I went on a course a couple of years ago called ‘Find Your Voice’. It was for people wanting to get into commercial voiceovers…all about using microphones and marking up scripts to emphasise the right words and creating memorable characters with vocal tricks. The others on the course were real actors, hoping to get into the voiceover game, and they were pityingly tolerant of the non-vocally-talented writer who just wanted to make competent podcasts of her book.
We all went through that thing where you hear your voice and squirm because it’s not how you sound in your head but, unlike when you hear yourself on a tinny outgoing phone message, we had it booming at us in a pukka sound studio with boards full of things that blokes with ponytails know how to tweak. As if that wasn’t bad enough, then the room full of people who’d had voice training dahling discussed how you sounded. They’d make suggestions for changes; try this pace, try that tone, pretend you’re shouting at a class of toddlers or addressing a meeting of the Hitler Youth, remember when your cat died. You’d try again and listen again and sound different but this time it was less about not hearing what echoed in your head and more about hearing the things the others heard and wanted more of. Continue reading “Find Your Voice”
That pesky podcasting journey. We left off last time as I burbled confidently about the software required to record author interviews. I seem to recall mentioning that familiarity with the geekery was all it took. It turns out though, that you have to make a few more mistakes before all is well in the poddyverse. Just in case you fancy popping some interviews on your website for fun, traffic and interactivity, here are some of the things I learned the hard way.
I had already made a few decisions about the interviews themselves. I’ve been interviewed enough myself to know the frustrations of being asked all the wrong things by someone who clearly hasn’t read the right book, so I wanted the end result to be pleasing to the author. At the same time, I wanted to get a little beyond the usual verbal press release. I hoped to find areas of common ground, get a bit psychological maybe and of course have a fine old chat and a bit of a laugh. That’s a tall order with someone you can’t see and have never met so I plumped to semi-prepare us. Continue reading “The Hubris of the Long-Distance Podcaster.”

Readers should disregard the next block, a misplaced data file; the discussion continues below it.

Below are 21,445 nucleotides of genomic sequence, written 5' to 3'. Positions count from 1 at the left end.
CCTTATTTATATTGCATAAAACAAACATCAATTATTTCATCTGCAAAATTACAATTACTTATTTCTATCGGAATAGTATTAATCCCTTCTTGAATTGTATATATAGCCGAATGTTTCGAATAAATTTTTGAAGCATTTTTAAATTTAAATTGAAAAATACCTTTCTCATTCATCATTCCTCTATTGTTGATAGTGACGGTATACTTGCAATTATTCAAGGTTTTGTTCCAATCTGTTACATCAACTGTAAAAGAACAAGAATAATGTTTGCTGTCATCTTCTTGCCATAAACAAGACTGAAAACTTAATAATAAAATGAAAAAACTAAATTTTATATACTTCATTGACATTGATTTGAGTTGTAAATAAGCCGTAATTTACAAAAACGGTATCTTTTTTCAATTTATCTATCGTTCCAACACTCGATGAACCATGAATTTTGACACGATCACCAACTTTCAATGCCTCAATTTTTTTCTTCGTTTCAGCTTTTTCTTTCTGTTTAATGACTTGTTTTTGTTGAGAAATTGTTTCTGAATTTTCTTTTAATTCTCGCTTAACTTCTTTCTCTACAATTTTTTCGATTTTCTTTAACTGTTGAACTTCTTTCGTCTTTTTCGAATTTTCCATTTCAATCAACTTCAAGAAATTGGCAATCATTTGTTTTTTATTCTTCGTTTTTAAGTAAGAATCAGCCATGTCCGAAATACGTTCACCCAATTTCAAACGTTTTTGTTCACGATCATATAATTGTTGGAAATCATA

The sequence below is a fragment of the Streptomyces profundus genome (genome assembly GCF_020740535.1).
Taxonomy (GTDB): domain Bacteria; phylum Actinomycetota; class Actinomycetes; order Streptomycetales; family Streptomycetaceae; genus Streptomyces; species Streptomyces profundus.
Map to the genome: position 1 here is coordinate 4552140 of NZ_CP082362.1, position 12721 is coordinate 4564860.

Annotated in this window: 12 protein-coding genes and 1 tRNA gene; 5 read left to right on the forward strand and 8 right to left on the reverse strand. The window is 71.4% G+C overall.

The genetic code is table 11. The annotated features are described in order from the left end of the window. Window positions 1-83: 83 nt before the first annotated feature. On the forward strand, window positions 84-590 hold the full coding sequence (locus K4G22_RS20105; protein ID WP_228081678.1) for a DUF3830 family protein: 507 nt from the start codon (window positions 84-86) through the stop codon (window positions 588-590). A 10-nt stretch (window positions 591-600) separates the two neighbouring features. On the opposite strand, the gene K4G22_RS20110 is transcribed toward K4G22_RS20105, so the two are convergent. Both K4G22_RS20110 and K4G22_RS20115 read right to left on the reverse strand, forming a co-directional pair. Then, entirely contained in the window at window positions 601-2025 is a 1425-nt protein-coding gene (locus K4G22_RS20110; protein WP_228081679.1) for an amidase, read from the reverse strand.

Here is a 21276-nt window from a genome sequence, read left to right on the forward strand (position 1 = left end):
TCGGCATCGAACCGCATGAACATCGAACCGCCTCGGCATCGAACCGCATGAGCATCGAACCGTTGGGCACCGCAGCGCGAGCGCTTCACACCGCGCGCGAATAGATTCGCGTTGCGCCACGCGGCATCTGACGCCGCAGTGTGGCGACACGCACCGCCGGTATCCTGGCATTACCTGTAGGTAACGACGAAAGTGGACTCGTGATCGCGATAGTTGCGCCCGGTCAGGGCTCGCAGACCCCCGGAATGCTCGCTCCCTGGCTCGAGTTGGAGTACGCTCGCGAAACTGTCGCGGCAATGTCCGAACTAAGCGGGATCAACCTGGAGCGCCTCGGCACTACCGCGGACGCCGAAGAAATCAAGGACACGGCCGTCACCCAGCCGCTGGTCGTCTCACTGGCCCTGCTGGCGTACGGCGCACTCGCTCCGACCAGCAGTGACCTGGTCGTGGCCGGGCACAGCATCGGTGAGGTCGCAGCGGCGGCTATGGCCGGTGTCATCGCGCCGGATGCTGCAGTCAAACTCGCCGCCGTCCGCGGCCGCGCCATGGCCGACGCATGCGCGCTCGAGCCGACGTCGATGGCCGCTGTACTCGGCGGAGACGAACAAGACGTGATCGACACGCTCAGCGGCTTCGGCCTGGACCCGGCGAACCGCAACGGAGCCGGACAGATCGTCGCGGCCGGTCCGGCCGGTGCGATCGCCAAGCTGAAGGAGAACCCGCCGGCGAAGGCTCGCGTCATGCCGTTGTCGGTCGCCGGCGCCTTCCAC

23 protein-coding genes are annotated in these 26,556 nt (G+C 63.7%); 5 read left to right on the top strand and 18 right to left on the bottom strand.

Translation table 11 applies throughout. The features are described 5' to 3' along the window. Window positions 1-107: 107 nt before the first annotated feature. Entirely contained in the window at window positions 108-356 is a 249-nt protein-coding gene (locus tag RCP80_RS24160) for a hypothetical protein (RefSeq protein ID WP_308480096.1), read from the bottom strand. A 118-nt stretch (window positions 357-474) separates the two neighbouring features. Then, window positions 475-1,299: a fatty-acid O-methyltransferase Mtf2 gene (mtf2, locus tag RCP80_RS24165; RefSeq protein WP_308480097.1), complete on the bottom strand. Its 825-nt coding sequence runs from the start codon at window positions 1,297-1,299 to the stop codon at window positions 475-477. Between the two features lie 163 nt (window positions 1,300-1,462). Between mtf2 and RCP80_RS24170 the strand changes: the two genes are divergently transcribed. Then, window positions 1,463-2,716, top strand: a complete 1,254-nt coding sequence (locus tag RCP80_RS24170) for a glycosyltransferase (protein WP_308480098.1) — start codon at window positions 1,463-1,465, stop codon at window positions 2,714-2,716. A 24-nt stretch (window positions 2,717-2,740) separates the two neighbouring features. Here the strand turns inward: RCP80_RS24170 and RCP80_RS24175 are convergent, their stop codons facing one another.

I have accidentally become a podcaster. Looking back, it was probably inevitable. I’m a talk radio fanatic anyway, I like to think I’m an animated story teller and I have a great face for radio. All I needed was to realise that in the free and open, peer-to-peer world of blogging and youtube, there are no gatekeepers to radio either.
It began when I was given a book. The Best Laid Plans, a humourous look at politics by Terry Fallis, another Canadian. No-one wanted to publish it so he recorded himself reading episodes and uploaded them as podcasts. People liked them, he won prizes. Brilliant, I had a book to publicise, I was going to learn to podcast.
I bought a microphone and asked everyone I knew how to get started. I struck gold with a pal who produces videos for Youtube. He told me to download Camtasia Studio and work with the ‘record narration’ option, then produce the file as an mp3. I had a starting point but I learned upsettingly slowly. Recording 10 minutes of speech requires some serious preparation. Gradually I settled into a routine…have a glass of water handy, blow your nose before you start, print off the script so that you can see it as well as the computer screen. If you fluff, leave a sizeable silence before you repeat the sentence so that it’s easy to find when editing. If you’re not sure what intonation to use for a phrase, repeat it different ways and select the best option later. Don’t speak while you shuffle papers! Continue reading “Why not podcast your book?”